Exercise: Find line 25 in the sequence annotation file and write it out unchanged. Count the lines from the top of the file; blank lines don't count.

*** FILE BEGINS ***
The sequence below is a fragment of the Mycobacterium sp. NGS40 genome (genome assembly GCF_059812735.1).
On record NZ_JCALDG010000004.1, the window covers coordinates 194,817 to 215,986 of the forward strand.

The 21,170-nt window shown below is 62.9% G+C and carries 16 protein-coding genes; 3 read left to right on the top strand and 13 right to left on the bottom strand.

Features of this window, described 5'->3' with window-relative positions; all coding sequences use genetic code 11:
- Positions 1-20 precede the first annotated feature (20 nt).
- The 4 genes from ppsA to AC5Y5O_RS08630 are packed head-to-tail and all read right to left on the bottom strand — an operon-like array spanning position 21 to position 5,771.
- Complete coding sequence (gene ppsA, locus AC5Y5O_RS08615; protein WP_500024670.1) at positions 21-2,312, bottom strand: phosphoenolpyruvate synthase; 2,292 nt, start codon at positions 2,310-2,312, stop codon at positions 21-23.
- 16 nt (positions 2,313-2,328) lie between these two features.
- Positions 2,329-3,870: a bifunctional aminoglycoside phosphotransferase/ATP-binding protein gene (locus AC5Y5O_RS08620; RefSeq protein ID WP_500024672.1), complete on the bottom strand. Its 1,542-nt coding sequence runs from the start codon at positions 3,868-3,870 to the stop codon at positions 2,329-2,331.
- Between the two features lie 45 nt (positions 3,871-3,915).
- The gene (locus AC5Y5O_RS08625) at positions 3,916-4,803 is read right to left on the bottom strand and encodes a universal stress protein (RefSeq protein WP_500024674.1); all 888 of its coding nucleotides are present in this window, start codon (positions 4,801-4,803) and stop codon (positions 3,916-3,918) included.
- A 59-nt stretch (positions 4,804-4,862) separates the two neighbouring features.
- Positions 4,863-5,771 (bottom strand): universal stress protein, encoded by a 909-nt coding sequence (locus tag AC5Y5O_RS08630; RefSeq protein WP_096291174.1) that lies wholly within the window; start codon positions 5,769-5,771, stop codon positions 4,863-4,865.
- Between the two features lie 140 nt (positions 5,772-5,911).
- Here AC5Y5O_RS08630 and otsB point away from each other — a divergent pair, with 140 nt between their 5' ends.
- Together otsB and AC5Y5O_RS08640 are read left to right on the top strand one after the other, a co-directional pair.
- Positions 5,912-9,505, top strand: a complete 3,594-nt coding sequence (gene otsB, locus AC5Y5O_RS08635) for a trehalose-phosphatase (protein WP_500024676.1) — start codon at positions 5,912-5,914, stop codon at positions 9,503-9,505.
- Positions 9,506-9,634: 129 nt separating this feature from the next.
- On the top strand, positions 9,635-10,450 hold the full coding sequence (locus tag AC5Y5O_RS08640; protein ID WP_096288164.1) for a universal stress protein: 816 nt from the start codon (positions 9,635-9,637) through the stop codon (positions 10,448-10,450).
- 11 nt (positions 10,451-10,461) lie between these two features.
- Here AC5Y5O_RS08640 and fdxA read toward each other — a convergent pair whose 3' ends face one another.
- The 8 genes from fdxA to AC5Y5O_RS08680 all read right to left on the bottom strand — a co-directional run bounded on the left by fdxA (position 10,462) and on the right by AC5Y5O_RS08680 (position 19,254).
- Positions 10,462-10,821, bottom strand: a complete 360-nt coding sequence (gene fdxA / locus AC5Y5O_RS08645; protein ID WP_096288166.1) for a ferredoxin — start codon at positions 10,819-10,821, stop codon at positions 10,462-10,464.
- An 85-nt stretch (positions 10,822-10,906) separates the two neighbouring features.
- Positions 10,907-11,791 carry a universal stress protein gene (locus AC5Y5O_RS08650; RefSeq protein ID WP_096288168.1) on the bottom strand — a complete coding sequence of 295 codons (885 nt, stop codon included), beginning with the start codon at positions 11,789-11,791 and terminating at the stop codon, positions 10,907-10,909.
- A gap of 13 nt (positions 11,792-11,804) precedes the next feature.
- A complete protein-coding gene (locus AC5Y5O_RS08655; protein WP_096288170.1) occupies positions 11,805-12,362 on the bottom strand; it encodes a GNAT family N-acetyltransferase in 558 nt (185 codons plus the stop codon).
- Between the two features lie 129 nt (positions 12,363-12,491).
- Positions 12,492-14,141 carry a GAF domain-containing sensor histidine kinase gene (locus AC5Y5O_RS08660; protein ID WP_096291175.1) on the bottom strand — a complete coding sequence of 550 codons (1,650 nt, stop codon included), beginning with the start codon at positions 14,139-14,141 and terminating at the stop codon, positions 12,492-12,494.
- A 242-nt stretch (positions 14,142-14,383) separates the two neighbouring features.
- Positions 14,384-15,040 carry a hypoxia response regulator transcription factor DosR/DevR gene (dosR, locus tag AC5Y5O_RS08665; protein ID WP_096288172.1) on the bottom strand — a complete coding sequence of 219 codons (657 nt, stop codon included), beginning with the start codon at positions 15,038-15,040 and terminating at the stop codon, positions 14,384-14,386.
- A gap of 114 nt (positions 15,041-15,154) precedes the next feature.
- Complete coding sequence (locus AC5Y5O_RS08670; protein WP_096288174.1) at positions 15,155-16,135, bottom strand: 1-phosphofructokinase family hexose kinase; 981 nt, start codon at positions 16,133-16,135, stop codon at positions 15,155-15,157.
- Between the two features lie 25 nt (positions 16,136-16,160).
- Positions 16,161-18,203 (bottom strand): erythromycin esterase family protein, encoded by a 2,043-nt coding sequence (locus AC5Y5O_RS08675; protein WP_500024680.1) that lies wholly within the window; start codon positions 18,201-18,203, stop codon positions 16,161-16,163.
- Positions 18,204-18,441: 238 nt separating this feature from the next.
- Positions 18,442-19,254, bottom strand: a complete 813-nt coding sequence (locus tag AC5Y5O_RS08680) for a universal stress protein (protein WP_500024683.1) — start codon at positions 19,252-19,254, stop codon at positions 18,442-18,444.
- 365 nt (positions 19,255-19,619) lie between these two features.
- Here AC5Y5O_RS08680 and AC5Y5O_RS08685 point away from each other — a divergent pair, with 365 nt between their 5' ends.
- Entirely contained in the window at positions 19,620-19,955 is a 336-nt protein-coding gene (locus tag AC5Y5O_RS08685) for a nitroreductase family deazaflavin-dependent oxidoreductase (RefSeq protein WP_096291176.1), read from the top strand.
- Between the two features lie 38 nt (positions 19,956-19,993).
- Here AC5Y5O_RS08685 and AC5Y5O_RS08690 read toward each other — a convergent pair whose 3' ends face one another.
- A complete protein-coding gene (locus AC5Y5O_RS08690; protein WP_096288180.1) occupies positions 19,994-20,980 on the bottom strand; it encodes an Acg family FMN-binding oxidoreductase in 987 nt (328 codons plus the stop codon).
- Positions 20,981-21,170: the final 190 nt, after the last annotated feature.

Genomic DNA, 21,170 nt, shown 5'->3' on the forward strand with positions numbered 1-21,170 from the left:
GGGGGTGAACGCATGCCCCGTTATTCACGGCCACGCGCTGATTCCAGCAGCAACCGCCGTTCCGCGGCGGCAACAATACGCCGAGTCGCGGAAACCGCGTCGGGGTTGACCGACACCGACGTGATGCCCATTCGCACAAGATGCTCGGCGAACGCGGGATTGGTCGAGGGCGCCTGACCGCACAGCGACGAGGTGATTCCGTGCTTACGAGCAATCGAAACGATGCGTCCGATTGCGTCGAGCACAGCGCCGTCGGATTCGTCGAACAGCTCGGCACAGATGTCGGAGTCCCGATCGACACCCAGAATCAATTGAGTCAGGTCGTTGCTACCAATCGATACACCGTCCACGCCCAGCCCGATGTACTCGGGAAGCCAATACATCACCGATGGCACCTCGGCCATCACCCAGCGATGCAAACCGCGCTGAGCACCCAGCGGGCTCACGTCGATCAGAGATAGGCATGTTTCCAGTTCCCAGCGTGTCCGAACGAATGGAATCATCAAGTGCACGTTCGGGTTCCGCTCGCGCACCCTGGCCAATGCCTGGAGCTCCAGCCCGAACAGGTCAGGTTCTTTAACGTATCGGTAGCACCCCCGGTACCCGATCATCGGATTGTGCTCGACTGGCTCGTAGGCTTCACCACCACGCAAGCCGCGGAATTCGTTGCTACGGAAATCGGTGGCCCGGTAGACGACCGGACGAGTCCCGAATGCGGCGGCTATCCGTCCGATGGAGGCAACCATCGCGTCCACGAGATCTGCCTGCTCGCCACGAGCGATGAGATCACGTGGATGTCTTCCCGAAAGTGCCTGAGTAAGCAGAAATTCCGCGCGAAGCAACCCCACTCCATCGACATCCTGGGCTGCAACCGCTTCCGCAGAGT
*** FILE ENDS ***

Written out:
- Positions 10,907-11,791 carry a universal stress protein gene (locus AC5Y5O_RS08650; RefSeq protein ID WP_096288168.1) on the bottom strand — a complete coding sequence of 295 codons (885 nt, stop codon included), beginning with the start codon at positions 11,789-11,791 and terminating at the stop codon, positions 10,907-10,909.